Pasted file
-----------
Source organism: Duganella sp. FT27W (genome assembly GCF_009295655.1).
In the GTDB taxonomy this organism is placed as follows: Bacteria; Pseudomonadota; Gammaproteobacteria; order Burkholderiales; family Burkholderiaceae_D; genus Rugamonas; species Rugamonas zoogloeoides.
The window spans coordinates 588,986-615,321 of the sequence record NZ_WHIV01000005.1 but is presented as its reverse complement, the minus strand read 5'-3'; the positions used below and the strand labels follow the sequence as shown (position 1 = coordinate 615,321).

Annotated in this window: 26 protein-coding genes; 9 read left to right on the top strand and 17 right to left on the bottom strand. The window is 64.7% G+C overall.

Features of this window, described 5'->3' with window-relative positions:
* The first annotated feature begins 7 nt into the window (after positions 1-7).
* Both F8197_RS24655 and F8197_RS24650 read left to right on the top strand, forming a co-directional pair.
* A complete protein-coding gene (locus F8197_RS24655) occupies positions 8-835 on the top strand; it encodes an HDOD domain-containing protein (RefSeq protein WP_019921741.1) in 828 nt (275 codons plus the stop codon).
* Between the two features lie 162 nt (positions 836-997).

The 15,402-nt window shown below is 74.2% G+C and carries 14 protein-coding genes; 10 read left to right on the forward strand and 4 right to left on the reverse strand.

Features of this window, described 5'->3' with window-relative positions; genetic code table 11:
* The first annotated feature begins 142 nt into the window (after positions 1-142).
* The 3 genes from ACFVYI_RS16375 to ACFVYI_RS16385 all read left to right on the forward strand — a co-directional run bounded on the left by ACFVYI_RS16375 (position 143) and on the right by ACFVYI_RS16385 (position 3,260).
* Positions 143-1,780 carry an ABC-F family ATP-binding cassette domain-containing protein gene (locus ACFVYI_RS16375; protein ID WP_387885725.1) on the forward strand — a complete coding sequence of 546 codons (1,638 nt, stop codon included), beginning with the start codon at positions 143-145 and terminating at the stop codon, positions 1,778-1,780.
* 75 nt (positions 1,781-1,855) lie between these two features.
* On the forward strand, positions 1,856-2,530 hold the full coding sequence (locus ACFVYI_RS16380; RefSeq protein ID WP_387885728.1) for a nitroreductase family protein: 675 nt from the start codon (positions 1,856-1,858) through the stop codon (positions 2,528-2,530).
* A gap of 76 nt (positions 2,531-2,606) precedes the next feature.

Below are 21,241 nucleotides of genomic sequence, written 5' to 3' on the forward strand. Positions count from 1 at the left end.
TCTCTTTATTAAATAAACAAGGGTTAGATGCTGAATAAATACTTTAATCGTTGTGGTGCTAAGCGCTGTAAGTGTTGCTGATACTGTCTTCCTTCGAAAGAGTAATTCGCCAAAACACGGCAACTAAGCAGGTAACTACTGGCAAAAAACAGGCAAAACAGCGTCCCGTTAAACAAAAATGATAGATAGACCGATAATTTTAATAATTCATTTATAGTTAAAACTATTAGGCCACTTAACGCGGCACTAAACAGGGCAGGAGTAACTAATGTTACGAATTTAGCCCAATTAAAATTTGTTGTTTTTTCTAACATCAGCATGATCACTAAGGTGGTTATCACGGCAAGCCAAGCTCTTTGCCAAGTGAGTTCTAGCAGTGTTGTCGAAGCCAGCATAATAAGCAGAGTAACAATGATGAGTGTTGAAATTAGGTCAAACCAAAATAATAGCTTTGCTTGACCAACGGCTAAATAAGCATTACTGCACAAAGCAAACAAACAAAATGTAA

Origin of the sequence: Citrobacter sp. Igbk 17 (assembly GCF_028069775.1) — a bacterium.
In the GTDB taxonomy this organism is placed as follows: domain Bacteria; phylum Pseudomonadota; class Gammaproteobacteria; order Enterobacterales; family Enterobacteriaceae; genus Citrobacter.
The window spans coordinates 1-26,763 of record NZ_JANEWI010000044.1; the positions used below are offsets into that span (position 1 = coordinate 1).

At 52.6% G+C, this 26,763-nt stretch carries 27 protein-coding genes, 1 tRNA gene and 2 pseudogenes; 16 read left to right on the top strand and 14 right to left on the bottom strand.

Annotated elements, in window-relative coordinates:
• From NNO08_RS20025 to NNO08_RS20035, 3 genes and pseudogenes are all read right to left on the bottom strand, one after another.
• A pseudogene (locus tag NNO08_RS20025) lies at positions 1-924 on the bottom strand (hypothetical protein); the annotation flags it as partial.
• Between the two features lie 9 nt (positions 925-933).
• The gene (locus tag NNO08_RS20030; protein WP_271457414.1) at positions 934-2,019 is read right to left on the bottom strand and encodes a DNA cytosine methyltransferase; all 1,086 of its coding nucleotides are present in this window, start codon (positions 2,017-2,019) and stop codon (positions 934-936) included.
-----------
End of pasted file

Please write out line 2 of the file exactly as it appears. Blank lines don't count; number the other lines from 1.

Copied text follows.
In the GTDB taxonomy this organism is placed as follows: Bacteria; Pseudomonadota; Gammaproteobacteria; order Burkholderiales; family Burkholderiaceae_D; genus Rugamonas; species Rugamonas zoogloeoides.